While tenants don’t own the places they lease, they’re still exposed to some potential risks. Their personal belongings could be destroyed or stolen, and they could be individually named in a liability lawsuit. Renters insurance helps protect renters in Massachusetts from certain covered risks like these.
Renters insurance is a coverage that most tenants should have, yet only a small number of renters carry this insurance. According to the Insurance Information Institute, only 37 percent of tenants are insured with this coverage.
As is true with many insurance policies, the precise coverages that renters policies offer vary. Nonetheless, there are three coverages that most policies make available as standard or optional protections:
Unlike single-family homeowners insurance policies, renters policies usually don’t offer structural coverage for the buildings that tenants reside in. Instead, it’s generally the landlord’s responsibility to insure their buildings against perils like wind, lightning and burglaries.
Should a tenant be responsible for damaging the building they live in (e.g. by starting a building-wide fire), the liability coverage in their renters policy might help cover expenses associated with the incident. This is different from claims falling under the domain of property coverage, though.
Tenants should select a personal property coverage based on the value of their possessions. Tenants who are unsure of how much their possessions are worth should ask an experienced insurance agent for help estimating the possessions’ cumulative value.
In addition to choosing a policy’s total personal property coverage limit, tenants should also check for item-specific limits and the type of personal property coverage.
Many policies will limit coverage for specific types of personal property, such as firearms, jewelry, artwork, collectibles, silverware and other high-value belongings. Tenants who have anything that’s particularly valuable can discuss the available options with their independent insurance agent. Most of the time, coverage can be obtained by selecting a policy without such limits, opting for higher item-specific limits or adding a rider.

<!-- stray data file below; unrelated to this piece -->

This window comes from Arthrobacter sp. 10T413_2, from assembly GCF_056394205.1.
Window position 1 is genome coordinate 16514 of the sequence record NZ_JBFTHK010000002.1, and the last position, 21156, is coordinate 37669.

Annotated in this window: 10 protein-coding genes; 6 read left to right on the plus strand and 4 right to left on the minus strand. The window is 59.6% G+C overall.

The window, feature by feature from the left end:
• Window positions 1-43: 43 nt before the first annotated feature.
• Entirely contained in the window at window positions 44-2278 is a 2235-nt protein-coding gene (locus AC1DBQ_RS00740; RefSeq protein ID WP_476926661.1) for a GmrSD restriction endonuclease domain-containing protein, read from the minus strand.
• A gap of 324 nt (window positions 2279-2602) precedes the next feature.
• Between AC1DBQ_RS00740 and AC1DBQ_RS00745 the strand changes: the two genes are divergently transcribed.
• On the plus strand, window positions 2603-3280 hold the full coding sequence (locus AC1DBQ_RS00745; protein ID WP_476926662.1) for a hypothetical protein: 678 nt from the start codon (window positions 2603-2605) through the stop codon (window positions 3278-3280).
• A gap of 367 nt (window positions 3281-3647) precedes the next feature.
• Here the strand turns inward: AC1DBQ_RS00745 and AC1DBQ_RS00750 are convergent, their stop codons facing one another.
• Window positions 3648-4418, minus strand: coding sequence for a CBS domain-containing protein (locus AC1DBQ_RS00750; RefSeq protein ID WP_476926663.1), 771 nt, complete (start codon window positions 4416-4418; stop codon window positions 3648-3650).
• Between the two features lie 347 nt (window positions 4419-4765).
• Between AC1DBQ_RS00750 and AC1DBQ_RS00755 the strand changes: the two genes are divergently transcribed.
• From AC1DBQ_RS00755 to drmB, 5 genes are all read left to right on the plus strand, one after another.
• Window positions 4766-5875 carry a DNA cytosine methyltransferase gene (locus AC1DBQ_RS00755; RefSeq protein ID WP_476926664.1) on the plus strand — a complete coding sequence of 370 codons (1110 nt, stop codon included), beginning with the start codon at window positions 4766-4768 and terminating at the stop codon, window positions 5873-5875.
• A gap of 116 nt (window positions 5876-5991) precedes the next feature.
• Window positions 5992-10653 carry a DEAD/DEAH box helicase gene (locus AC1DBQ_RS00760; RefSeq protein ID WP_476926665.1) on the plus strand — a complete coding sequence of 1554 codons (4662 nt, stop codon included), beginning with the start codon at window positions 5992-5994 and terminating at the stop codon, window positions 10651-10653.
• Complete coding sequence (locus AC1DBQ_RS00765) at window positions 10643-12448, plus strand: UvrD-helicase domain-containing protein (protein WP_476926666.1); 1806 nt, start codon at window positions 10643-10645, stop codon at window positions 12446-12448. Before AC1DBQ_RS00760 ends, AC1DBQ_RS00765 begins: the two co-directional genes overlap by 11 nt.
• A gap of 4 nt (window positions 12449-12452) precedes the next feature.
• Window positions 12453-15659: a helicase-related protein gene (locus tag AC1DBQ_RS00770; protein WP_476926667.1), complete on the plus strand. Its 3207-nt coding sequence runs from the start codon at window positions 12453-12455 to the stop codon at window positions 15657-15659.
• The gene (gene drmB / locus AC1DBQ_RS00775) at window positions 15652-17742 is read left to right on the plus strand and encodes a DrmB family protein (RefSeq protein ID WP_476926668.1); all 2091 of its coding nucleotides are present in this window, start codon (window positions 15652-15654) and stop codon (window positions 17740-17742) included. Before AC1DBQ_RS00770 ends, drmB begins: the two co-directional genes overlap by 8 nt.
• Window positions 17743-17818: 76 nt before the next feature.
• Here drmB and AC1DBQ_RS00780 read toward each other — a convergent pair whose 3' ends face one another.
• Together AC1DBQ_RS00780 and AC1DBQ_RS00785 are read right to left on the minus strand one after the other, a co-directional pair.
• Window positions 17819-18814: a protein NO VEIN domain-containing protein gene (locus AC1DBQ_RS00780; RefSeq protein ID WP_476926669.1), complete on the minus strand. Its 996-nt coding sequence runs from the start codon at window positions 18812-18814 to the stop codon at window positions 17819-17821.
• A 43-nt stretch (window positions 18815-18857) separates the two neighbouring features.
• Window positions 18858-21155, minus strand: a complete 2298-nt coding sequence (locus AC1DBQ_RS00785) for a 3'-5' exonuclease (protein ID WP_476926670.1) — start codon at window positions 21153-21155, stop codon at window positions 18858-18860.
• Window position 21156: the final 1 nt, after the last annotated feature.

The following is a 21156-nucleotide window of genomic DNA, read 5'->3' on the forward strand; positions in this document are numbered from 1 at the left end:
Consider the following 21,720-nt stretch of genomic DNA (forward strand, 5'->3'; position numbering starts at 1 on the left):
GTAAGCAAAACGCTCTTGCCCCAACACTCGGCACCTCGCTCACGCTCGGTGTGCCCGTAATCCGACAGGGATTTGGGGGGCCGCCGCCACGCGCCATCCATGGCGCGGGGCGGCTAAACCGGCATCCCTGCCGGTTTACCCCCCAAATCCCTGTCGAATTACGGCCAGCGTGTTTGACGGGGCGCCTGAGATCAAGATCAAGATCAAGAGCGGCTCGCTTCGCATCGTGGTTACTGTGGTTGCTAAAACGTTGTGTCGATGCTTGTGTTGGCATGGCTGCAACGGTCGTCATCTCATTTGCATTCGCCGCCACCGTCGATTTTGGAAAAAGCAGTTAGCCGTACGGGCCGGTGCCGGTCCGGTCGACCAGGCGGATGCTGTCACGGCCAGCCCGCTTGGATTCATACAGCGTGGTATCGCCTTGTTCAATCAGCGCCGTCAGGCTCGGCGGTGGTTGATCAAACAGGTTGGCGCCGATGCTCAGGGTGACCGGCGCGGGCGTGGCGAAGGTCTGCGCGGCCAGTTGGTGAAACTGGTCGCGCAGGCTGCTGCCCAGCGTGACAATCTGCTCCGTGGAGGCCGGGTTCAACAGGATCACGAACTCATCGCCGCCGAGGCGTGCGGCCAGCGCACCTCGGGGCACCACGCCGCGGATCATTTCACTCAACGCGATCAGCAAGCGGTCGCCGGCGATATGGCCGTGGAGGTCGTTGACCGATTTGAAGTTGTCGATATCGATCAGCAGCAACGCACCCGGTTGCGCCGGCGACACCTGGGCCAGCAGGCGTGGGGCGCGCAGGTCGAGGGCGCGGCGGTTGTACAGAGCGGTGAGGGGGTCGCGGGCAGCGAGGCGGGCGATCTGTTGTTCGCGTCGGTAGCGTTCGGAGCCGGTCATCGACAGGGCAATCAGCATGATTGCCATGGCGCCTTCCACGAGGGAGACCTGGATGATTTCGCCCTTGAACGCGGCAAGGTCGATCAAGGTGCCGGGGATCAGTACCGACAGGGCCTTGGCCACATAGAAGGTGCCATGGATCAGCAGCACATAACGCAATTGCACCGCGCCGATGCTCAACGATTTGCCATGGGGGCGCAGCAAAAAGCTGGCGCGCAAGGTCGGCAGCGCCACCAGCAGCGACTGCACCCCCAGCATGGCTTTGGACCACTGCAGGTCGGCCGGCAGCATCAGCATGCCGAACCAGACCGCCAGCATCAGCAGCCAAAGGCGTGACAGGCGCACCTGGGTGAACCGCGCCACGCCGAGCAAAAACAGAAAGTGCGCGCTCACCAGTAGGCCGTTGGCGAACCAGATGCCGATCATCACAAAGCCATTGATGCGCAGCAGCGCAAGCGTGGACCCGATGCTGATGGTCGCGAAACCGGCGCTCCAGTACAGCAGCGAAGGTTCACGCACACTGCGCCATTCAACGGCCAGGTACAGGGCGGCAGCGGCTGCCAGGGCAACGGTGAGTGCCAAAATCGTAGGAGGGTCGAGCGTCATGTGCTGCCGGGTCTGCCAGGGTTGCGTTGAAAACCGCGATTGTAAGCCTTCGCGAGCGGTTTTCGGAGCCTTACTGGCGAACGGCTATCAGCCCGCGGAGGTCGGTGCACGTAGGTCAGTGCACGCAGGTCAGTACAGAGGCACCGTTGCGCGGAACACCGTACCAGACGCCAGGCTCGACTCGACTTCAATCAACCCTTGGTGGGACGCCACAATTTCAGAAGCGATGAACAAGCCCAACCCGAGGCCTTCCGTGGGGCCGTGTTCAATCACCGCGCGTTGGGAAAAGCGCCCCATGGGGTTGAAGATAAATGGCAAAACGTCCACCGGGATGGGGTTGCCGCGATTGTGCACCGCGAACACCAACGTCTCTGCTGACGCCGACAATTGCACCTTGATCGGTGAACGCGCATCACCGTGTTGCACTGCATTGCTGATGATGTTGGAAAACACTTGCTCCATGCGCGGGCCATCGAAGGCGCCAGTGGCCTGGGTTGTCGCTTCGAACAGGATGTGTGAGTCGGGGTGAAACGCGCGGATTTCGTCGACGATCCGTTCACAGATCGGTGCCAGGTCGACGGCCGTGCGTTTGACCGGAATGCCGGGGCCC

Regarding the type of coverage, renters policies come with two main kinds of personal property coverage. Replacement-value coverage usually pays for the full cost of replacing lost or damaged items in a covered claim. Actual-value coverage usually only pays up to the depreciated value of the lost or damaged items, which is frequently less than it costs to replace them.
Renters may notice an “HO-4” on their policy’s paperwork or hear their insurance agent refer to their policy by this term. “HO-4” is simply the industry designation for basic renters policies. Most HO-4 policies offer similar protections, although they may be supplemented with other coverages that have their own abbreviations.
Most people who lease a residential place in Massachusetts should consider protecting their belongings and themselves with a renters policy. This includes state residents who rent their primary residence, as well as:
For help finding a renters insurance policy that’ll give you robust protection against a range of risks, contact the independent agents at Haberman Insurance Group. Our Massachusetts agents can help you determine what protections you want, and then they’ll search multiple insurers’ policies to find you the one that best meets your needs.